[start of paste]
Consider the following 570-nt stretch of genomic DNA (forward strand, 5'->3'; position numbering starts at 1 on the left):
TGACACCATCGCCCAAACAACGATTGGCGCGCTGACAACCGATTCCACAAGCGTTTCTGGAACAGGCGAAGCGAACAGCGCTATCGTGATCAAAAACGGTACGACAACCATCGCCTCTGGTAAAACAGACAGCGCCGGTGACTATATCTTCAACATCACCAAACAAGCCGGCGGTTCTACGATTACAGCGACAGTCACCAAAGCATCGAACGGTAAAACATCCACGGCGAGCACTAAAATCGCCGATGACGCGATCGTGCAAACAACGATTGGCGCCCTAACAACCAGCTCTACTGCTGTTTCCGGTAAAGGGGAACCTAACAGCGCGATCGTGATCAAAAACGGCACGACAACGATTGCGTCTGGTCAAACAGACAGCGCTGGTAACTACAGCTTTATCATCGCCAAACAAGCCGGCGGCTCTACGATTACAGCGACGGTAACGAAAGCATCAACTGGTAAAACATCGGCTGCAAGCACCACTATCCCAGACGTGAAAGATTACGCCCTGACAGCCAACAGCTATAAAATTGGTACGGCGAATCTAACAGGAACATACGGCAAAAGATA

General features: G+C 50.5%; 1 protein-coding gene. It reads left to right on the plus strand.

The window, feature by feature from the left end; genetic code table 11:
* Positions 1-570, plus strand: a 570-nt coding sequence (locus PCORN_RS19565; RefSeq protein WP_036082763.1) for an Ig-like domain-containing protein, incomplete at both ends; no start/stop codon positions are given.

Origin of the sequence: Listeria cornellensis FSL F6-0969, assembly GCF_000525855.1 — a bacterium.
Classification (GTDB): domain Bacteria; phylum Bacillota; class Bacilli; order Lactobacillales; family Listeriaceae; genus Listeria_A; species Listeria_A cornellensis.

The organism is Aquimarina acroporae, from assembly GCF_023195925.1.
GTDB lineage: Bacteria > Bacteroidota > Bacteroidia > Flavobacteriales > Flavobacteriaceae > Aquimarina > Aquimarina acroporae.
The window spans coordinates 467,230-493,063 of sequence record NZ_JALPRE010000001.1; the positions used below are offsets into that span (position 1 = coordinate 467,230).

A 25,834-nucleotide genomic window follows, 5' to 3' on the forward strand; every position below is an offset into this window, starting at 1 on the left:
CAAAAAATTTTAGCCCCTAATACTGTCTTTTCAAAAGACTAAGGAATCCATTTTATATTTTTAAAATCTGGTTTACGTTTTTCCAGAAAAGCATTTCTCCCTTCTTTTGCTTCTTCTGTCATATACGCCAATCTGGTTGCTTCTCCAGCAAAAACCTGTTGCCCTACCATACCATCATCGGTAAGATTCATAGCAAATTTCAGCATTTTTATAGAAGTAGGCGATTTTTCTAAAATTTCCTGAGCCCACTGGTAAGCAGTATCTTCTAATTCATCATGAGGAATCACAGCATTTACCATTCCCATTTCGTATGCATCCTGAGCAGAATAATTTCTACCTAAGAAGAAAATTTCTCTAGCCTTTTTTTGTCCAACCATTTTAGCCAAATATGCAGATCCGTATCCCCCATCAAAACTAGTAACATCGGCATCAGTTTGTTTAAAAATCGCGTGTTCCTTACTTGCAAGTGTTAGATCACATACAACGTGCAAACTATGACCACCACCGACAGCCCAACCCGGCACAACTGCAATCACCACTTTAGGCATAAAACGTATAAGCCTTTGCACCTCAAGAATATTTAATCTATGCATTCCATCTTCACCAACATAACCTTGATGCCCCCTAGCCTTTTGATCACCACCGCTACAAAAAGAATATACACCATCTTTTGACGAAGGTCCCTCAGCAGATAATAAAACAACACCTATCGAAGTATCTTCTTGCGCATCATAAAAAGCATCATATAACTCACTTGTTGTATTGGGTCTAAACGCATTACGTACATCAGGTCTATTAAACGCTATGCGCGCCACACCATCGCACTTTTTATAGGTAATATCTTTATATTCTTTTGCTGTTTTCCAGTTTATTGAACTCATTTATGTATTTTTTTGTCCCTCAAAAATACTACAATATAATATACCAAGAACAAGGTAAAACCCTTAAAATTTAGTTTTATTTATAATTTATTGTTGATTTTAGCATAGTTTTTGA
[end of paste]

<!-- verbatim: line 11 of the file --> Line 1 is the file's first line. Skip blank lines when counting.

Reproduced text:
A 25,834-nucleotide genomic window follows, 5' to 3' on the forward strand; every position below is an offset into this window, starting at 1 on the left: